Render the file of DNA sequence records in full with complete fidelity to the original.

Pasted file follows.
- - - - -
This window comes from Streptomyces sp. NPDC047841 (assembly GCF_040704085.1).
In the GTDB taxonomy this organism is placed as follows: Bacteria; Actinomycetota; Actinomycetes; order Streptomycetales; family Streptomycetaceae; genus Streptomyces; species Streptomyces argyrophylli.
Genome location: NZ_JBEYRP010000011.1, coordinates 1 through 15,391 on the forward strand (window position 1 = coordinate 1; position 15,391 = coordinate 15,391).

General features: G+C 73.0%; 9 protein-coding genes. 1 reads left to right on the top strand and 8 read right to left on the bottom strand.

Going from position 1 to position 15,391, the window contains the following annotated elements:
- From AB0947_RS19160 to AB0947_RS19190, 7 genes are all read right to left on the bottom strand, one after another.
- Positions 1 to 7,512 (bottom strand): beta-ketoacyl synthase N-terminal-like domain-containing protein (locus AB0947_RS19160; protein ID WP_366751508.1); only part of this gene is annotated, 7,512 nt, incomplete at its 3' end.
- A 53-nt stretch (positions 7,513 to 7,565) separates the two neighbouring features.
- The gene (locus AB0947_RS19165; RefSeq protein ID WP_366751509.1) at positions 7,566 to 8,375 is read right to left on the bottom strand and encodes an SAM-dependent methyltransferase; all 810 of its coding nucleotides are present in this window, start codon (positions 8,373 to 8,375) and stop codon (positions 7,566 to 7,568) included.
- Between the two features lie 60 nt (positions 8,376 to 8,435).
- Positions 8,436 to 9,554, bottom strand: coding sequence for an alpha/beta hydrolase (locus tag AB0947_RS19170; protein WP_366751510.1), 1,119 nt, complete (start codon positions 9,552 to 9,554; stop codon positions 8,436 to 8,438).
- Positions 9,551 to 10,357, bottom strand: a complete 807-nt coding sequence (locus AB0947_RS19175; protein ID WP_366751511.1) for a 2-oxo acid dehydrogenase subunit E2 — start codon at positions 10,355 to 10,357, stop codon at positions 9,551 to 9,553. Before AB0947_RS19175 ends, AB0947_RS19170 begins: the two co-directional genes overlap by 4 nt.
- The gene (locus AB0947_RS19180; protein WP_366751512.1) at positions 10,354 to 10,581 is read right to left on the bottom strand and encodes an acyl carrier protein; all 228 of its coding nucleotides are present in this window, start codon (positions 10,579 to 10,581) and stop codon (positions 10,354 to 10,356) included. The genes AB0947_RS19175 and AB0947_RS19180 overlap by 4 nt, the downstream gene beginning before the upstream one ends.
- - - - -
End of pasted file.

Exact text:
This window comes from Streptomyces sp. NPDC047841 (assembly GCF_040704085.1).
In the GTDB taxonomy this organism is placed as follows: Bacteria; Actinomycetota; Actinomycetes; order Streptomycetales; family Streptomycetaceae; genus Streptomyces; species Streptomyces argyrophylli.
Genome location: NZ_JBEYRP010000011.1, coordinates 1 through 15,391 on the forward strand (window position 1 = coordinate 1; position 15,391 = coordinate 15,391).

General features: G+C 73.0%; 9 protein-coding genes. 1 reads left to right on the top strand and 8 read right to left on the bottom strand.

Going from position 1 to position 15,391, the window contains the following annotated elements:
- From AB0947_RS19160 to AB0947_RS19190, 7 genes are all read right to left on the bottom strand, one after another.
- Positions 1 to 7,512 (bottom strand): beta-ketoacyl synthase N-terminal-like domain-containing protein (locus AB0947_RS19160; protein ID WP_366751508.1); only part of this gene is annotated, 7,512 nt, incomplete at its 3' end.
- A 53-nt stretch (positions 7,513 to 7,565) separates the two neighbouring features.
- The gene (locus AB0947_RS19165; RefSeq protein ID WP_366751509.1) at positions 7,566 to 8,375 is read right to left on the bottom strand and encodes an SAM-dependent methyltransferase; all 810 of its coding nucleotides are present in this window, start codon (positions 8,373 to 8,375) and stop codon (positions 7,566 to 7,568) included.
- Between the two features lie 60 nt (positions 8,376 to 8,435).
- Positions 8,436 to 9,554, bottom strand: coding sequence for an alpha/beta hydrolase (locus tag AB0947_RS19170; protein WP_366751510.1), 1,119 nt, complete (start codon positions 9,552 to 9,554; stop codon positions 8,436 to 8,438).
- Positions 9,551 to 10,357, bottom strand: a complete 807-nt coding sequence (locus AB0947_RS19175; protein ID WP_366751511.1) for a 2-oxo acid dehydrogenase subunit E2 — start codon at positions 10,355 to 10,357, stop codon at positions 9,551 to 9,553. Before AB0947_RS19175 ends, AB0947_RS19170 begins: the two co-directional genes overlap by 4 nt.
- The gene (locus AB0947_RS19180; protein WP_366751512.1) at positions 10,354 to 10,581 is read right to left on the bottom strand and encodes an acyl carrier protein; all 228 of its coding nucleotides are present in this window, start codon (positions 10,579 to 10,581) and stop codon (positions 10,354 to 10,356) included. The genes AB0947_RS19175 and AB0947_RS19180 overlap by 4 nt, the downstream gene beginning before the upstream one ends.